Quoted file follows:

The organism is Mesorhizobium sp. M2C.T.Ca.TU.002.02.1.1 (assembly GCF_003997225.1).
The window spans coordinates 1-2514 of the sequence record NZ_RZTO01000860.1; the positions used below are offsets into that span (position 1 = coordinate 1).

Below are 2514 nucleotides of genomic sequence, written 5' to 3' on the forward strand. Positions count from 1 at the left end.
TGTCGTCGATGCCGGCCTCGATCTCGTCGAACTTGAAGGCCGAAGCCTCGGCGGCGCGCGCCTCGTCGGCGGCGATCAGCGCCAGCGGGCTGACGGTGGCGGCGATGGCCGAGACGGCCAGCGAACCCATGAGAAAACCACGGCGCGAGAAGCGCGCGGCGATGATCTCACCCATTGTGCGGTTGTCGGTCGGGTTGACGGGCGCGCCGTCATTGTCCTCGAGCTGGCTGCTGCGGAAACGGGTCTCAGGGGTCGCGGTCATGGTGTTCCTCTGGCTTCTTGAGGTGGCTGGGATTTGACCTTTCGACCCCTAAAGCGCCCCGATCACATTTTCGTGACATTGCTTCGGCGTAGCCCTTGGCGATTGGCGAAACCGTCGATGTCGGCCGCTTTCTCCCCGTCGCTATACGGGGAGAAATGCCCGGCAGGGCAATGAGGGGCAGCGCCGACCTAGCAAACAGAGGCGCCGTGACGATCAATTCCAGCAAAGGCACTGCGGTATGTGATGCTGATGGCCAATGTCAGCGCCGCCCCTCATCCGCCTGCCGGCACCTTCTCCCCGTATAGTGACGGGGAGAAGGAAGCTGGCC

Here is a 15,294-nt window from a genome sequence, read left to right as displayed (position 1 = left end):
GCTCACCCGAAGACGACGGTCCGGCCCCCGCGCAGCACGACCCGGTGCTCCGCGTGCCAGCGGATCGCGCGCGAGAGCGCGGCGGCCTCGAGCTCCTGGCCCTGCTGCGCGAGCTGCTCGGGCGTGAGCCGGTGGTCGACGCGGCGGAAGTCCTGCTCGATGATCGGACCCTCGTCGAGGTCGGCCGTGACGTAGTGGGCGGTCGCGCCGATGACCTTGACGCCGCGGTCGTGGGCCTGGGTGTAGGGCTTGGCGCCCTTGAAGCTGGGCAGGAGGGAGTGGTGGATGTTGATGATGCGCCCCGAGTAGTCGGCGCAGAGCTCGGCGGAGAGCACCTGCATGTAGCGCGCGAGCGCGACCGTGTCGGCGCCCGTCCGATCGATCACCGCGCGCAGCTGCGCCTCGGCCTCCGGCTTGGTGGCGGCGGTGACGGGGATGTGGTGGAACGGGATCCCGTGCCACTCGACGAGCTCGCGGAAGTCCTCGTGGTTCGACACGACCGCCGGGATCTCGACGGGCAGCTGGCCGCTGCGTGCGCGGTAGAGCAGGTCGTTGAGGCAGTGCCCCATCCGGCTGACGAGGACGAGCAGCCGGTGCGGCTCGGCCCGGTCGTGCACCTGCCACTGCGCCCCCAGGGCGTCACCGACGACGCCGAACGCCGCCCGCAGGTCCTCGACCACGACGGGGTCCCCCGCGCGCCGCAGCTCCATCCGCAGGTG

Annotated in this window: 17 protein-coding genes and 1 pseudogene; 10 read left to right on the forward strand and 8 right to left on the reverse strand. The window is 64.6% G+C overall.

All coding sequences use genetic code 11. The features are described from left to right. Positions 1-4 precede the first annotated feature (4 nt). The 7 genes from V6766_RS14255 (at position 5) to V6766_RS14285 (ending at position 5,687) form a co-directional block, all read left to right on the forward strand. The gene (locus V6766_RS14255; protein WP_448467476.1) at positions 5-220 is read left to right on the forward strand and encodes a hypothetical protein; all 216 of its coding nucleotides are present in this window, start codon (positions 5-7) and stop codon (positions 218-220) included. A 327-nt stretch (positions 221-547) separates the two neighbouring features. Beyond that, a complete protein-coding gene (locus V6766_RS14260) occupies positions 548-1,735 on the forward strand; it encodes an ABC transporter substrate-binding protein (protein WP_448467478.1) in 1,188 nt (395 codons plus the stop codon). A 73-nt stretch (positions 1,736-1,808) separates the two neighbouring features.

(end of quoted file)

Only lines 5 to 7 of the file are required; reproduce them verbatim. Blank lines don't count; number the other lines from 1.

Here is a 15,294-nt window from a genome sequence, read left to right as displayed (position 1 = left end):
GCTCACCCGAAGACGACGGTCCGGCCCCCGCGCAGCACGACCCGGTGCTCCGCGTGCCAGCGGATCGCGCGCGAGAGCGCGGCGGCCTCGAGCTCCTGGCCCTGCTGCGCGAGCTGCTCGGGCGTGAGCCGGTGGTCGACGCGGCGGAAGTCCTGCTCGATGATCGGACCCTCGTCGAGGTCGGCCGTGACGTAGTGGGCGGTCGCGCCGATGACCTTGACGCCGCGGTCGTGGGCCTGGGTGTAGGGCTTGGCGCCCTTGAAGCTGGGCAGGAGGGAGTGGTGGATGTTGATGATGCGCCCCGAGTAGTCGGCGCAGAGCTCGGCGGAGAGCACCTGCATGTAGCGCGCGAGCGCGACCGTGTCGGCGCCCGTCCGATCGATCACCGCGCGCAGCTGCGCCTCGGCCTCCGGCTTGGTGGCGGCGGTGACGGGGATGTGGTGGAACGGGATCCCGTGCCACTCGACGAGCTCGCGGAAGTCCTCGTGGTTCGACACGACCGCCGGGATCTCGACGGGCAGCTGGCCGCTGCGTGCGCGGTAGAGCAGGTCGTTGAGGCAGTGCCCCATCCGGCTGACGAGGACGAGCAGCCGGTGCGGCTCGGCCCGGTCGTGCACCTGCCACTGCGCCCCCAGGGCGTCACCGACGACGCCGAACGCCGCCCGCAGGTCCTCGACCACGACGGGGTCCCCCGCGCGCCGCAGCTCCATCCGCAGGTG

Annotated in this window: 17 protein-coding genes and 1 pseudogene; 10 read left to right on the forward strand and 8 right to left on the reverse strand. The window is 64.6% G+C overall.